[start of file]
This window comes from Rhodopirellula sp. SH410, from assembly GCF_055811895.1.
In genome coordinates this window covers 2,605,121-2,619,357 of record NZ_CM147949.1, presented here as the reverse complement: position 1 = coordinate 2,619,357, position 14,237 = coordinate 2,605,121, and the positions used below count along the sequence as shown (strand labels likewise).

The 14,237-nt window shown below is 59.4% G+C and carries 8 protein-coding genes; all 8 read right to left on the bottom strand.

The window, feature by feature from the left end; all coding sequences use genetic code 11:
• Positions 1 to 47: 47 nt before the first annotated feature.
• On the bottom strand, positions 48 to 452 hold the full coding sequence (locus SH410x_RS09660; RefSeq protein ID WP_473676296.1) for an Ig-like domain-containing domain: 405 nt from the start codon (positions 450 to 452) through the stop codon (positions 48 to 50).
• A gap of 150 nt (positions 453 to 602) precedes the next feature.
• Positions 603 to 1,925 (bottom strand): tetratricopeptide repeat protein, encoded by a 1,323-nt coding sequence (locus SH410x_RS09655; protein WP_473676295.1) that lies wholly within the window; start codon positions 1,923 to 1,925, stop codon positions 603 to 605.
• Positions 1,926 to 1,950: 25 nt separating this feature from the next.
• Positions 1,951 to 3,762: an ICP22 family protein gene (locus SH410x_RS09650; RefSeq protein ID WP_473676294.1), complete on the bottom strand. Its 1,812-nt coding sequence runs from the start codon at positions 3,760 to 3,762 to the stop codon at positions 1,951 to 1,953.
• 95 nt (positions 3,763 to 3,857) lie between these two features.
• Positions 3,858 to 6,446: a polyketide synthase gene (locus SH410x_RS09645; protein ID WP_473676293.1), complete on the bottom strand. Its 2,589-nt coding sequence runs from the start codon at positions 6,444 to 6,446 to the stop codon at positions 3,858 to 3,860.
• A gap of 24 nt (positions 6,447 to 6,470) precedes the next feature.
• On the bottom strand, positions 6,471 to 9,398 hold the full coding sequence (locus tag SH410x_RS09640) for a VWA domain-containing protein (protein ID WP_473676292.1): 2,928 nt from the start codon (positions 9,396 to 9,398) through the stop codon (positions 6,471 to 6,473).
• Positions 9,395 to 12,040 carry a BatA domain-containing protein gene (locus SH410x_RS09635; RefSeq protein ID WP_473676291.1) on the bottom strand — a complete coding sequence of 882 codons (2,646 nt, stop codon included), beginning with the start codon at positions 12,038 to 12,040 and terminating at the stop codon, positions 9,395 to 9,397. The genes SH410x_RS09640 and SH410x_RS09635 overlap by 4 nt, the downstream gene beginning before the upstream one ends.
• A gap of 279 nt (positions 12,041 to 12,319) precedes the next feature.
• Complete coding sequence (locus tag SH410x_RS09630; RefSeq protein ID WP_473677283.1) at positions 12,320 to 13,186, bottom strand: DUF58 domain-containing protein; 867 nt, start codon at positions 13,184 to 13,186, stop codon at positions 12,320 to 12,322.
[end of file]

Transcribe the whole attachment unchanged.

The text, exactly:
This window comes from Rhodopirellula sp. SH410, from assembly GCF_055811895.1.
In genome coordinates this window covers 2,605,121-2,619,357 of record NZ_CM147949.1, presented here as the reverse complement: position 1 = coordinate 2,619,357, position 14,237 = coordinate 2,605,121, and the positions used below count along the sequence as shown (strand labels likewise).

The 14,237-nt window shown below is 59.4% G+C and carries 8 protein-coding genes; all 8 read right to left on the bottom strand.

The window, feature by feature from the left end; all coding sequences use genetic code 11:
• Positions 1 to 47: 47 nt before the first annotated feature.
• On the bottom strand, positions 48 to 452 hold the full coding sequence (locus SH410x_RS09660; RefSeq protein ID WP_473676296.1) for an Ig-like domain-containing domain: 405 nt from the start codon (positions 450 to 452) through the stop codon (positions 48 to 50).
• A gap of 150 nt (positions 453 to 602) precedes the next feature.
• Positions 603 to 1,925 (bottom strand): tetratricopeptide repeat protein, encoded by a 1,323-nt coding sequence (locus SH410x_RS09655; protein WP_473676295.1) that lies wholly within the window; start codon positions 1,923 to 1,925, stop codon positions 603 to 605.
• Positions 1,926 to 1,950: 25 nt separating this feature from the next.
• Positions 1,951 to 3,762: an ICP22 family protein gene (locus SH410x_RS09650; RefSeq protein ID WP_473676294.1), complete on the bottom strand. Its 1,812-nt coding sequence runs from the start codon at positions 3,760 to 3,762 to the stop codon at positions 1,951 to 1,953.
• 95 nt (positions 3,763 to 3,857) lie between these two features.
• Positions 3,858 to 6,446: a polyketide synthase gene (locus SH410x_RS09645; protein ID WP_473676293.1), complete on the bottom strand. Its 2,589-nt coding sequence runs from the start codon at positions 6,444 to 6,446 to the stop codon at positions 3,858 to 3,860.
• A gap of 24 nt (positions 6,447 to 6,470) precedes the next feature.
• On the bottom strand, positions 6,471 to 9,398 hold the full coding sequence (locus tag SH410x_RS09640) for a VWA domain-containing protein (protein ID WP_473676292.1): 2,928 nt from the start codon (positions 9,396 to 9,398) through the stop codon (positions 6,471 to 6,473).
• Positions 9,395 to 12,040 carry a BatA domain-containing protein gene (locus SH410x_RS09635; RefSeq protein ID WP_473676291.1) on the bottom strand — a complete coding sequence of 882 codons (2,646 nt, stop codon included), beginning with the start codon at positions 12,038 to 12,040 and terminating at the stop codon, positions 9,395 to 9,397. The genes SH410x_RS09640 and SH410x_RS09635 overlap by 4 nt, the downstream gene beginning before the upstream one ends.
• A gap of 279 nt (positions 12,041 to 12,319) precedes the next feature.
• Complete coding sequence (locus tag SH410x_RS09630; RefSeq protein ID WP_473677283.1) at positions 12,320 to 13,186, bottom strand: DUF58 domain-containing protein; 867 nt, start codon at positions 13,184 to 13,186, stop codon at positions 12,320 to 12,322.